The Dispatch also said the more than 25 years had gone by without a single failure of the grape crop in Northeast, and “now there is a good showing for a fine yield of fruit this coming fall.”

The close of the 1893 season saw more than a million baskets of grapes shipped at North East – which did not include those marketed in wagons.  Some of the vineyards yielded so bountiful that the fruit brought over a hundred dollars an acre. “The total amount of cash that has come into the Chautauqa and North East grape belt from the sale of grapes the 1893 season was about half a million dollars” said the Dispatch.

The captain’s real estate ventures also  profited. The Dispatch said, “Never were real estate transfers so lively here as during the past winter and spring. Never was there so much building and rebuilding and beautifying of private residences as at present.”  

During the winter of 1901-1902,  Captain McDonald sold twenty-eight farms and finally in 1905, he joyfully moved his family out to his farm, which he had named “Snug Harbor.”  Throughout the winter he envisioned fragrant grape vines blooming on his eleven acres, even though he would not be home for the September harvest.

            But that year, 1905, proved to be a little different for Captain McDonald.  He enjoyed his grapes a little longer than usual because of his ship, the Sevona. Early in 1905, the Sevona went to the Buffalo dry dock to be lengthened to 72 feet.   In the marine world, this was a time of lengthening boats to keep them competitive with the new generation of longer vessels. Workers made other improvements on the Sevona such as new boilers and an electric lighting system with a single generator for power. Her tonnage capacity was increased to 4,800 compared to her previous 3,300 tons.
            In the meantime, Captain McDonald worked on his grapevines until June 29, 1905, when the Sevona was ready to sail.  The Erie Evening Herald reported that she was “practically a new boat.”   She loaded  her first cargo of the season, hard coal taken on at the Lackawanna dock in Buffalo.  She hauled iron ore from Lake Superior ports to Buffalo, Erie, or Cleveland, returning with coal. She also took “guests”- relatives or friends of either the owners or Captain McDonald. The guests snapped pictures which always showed Captain McDonald wearing a derby hat.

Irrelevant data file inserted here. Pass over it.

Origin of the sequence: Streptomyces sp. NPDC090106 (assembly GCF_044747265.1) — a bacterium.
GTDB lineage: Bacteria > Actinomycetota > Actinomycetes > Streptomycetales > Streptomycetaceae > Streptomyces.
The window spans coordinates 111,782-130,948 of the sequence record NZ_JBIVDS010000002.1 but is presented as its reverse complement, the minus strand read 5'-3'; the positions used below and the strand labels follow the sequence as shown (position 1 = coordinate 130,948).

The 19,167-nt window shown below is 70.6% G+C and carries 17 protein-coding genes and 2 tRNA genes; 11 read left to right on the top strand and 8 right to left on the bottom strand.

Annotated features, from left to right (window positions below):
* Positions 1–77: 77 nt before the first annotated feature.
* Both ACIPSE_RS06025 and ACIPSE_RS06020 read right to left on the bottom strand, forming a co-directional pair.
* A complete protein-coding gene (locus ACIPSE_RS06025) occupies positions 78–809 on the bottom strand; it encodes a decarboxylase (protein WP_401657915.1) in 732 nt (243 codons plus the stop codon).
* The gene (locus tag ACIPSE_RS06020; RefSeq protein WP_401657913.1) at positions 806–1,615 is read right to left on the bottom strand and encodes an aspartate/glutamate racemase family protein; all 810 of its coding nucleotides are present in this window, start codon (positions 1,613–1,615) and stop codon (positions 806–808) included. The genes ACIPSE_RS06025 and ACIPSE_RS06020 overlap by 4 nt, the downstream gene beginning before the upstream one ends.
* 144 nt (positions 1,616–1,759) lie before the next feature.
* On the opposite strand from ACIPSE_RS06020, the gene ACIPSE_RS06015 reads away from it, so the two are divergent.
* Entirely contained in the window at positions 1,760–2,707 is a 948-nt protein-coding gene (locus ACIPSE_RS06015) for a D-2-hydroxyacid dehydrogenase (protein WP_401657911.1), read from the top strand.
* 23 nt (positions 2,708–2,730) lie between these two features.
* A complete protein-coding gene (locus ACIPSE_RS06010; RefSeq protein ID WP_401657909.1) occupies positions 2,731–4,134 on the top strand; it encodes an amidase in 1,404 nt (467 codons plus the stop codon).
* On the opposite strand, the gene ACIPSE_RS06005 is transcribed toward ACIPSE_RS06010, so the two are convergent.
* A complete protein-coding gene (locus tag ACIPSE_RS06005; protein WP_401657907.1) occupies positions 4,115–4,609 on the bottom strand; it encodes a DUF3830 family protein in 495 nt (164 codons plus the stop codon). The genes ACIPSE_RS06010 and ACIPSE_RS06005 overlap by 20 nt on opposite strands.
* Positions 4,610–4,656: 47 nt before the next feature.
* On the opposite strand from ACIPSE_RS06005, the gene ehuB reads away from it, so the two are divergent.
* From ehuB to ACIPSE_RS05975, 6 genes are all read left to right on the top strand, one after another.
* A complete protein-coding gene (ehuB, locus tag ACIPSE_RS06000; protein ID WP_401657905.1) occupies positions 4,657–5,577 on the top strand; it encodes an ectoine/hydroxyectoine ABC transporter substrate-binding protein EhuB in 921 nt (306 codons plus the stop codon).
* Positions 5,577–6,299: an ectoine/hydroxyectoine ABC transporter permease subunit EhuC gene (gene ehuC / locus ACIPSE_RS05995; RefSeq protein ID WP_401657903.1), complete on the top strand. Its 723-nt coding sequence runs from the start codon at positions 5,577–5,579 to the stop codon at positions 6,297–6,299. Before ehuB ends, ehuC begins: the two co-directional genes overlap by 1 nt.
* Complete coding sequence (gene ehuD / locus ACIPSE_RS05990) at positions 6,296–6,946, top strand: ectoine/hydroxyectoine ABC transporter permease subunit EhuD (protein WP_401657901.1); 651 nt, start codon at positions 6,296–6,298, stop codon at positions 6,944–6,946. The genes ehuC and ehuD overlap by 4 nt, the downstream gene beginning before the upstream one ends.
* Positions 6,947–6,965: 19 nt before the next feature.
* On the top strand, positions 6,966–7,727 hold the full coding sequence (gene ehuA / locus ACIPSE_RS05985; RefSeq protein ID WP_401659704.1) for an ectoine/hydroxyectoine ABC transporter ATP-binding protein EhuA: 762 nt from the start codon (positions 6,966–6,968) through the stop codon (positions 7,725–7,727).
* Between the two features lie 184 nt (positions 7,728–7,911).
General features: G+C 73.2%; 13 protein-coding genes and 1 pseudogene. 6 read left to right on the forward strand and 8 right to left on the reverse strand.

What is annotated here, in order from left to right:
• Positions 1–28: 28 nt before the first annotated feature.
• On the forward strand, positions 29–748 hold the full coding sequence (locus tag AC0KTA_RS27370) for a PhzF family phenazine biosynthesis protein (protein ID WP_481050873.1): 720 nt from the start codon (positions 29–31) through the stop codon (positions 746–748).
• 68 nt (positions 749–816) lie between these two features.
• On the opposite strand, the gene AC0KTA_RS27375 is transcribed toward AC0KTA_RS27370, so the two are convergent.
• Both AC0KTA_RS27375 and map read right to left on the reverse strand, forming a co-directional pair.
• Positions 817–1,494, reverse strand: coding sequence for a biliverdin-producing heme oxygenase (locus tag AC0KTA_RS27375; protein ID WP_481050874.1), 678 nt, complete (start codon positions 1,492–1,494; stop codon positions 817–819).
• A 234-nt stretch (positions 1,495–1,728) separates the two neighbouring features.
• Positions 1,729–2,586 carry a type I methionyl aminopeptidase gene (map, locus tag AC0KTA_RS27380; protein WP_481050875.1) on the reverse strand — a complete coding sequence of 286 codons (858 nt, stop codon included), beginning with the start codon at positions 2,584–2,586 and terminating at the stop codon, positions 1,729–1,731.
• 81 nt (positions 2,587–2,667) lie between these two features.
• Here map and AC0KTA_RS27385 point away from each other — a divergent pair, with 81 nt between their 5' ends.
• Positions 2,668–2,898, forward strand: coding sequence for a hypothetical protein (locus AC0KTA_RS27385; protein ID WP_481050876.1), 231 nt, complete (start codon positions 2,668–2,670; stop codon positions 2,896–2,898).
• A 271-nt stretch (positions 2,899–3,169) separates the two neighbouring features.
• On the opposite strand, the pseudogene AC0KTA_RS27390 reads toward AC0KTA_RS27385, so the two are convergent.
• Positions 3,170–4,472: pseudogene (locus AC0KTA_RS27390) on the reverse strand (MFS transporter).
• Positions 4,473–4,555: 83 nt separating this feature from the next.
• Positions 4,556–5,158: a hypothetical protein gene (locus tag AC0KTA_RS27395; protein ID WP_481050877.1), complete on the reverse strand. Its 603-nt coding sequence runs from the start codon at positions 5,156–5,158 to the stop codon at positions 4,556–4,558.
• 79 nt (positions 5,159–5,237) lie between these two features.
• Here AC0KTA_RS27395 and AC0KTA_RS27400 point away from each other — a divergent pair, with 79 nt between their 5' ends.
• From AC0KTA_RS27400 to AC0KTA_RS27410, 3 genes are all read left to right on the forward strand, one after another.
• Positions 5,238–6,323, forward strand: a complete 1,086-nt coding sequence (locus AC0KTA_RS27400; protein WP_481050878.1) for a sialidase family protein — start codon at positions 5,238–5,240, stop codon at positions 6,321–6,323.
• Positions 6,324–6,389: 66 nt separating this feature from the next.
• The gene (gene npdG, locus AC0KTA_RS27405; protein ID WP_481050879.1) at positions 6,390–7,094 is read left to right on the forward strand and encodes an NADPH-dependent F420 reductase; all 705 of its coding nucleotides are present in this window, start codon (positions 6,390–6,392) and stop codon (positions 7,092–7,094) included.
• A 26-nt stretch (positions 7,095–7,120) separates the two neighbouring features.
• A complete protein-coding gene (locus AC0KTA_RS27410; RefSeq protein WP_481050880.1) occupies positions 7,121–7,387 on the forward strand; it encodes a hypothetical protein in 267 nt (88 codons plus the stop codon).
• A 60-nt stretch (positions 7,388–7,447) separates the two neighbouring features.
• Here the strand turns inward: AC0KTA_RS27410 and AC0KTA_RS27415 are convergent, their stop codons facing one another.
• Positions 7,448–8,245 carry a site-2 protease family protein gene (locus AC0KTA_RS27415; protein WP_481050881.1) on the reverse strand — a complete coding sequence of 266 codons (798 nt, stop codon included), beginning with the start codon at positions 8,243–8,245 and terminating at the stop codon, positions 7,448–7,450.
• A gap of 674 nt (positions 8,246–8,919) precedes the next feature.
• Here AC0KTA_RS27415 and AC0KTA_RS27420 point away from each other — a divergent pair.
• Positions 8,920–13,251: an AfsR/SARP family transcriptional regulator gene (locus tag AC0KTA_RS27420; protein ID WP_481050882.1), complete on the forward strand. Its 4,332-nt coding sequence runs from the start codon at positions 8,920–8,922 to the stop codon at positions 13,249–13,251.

On August 24, 1905, the Sevona took on her last car of coal in preparation for a voyage up the lakes to Duluth, Minnesota. Her owner James McBrier ushered two young ladies aboard. The ladies, Kate Spencer and Lillian Jones, were both from Erie and family friends of the McBriers. Owner McBrier stayed aboard as far as Marine City, Michigan, along the St. Clair River. Then, he left his guests in care of the genial Captain McDonald.

            The voyage to Duluth proved exciting to Kate and Lillian. They quickly became friends with the other two women aboard, Mrs. William Phillipie,  wife of the chief engineer, and Louise Cluckey, second cook and wife of the steward, C.H. Cluckey. The weather remained balmy all of the way up the lakes and the Sevona arrived at Duluth on Monday, August 28, 1905, which happened to be Captain McDonald’s 45th birthday.

            The Sevona had to be unloaded of her coal cargo and the hold swept clean before she could be loaded with a special grade of ore consigned for Cleveland.  The passengers went sightseeing in Duluth and Superior and lounged around the deck in warm weather while they waited.

            Chief engineer Phillipie recorded in his log that the Sevona departed the ore dock on Friday September 1, 1905 at 6:03 p.m.  For a time, Captain McDonald practiced shooting with the girls, using a 22 caliber target rifle he had bought in Duluth for his son Bruce. But by the time dusk settled over the lake, the wind had quickened and the waves picked up speed. By now, The Sevona sat with the Apostle Islands off to the starboard and the Devil’s Island Light a pinpoint over the rolling waves.  At 9:00 Captain McDonald went aft to consult with chief engineer Phillipie.

None of the mariners on Lake Superior on the night of September 1, 1905 dreamed that a fierce storm had formed, descended over the steamer tracks, and was about to savage vessels steaming over the surface of Lake Superior. Before midnight the winds had grown to gale strength and whipped the waves into watery mountains. At two o’clock Saturday morning, Captain McDonald stood watching the waves break over the Sevona’s bow and wash over her deck . The Sevona had passed Devil’s Island, some 68 miles out from the Allouez Bay dock, and beyond Outer Island, the easternmost of the Apostle group. The storm raged so violently that Captain McDonald decided to turn the Sevona around and try to find shelter behind one of the Apostles.

 He turned the Sevona around and retraced her course. Pursued by billowing waves, he  didn’t find shelter.  At 5:45 a.m.,  Steward Cluckey came into the dining room and told everyone to put on their life preservers.  Meanwhile, the captain and the watchmen tried to see the Raspberry Island Light through the wind and rain. The light towered 72 feet above the water, but they couldn’t spot it in the mix of rain, wind, and spray.  Captain McDonald desperately searched for the lee of one of the Apostle Islands, he didn’t care which one.

Captain McDonald almost escaped Sand Island Shoal, a wicked granite ridge which had sixteen feet of water over it in good weather. This weather was anything but good, and the wind had whipped the water into waves that uncovered the ridge. The Sevona struck the shoal and broke in two.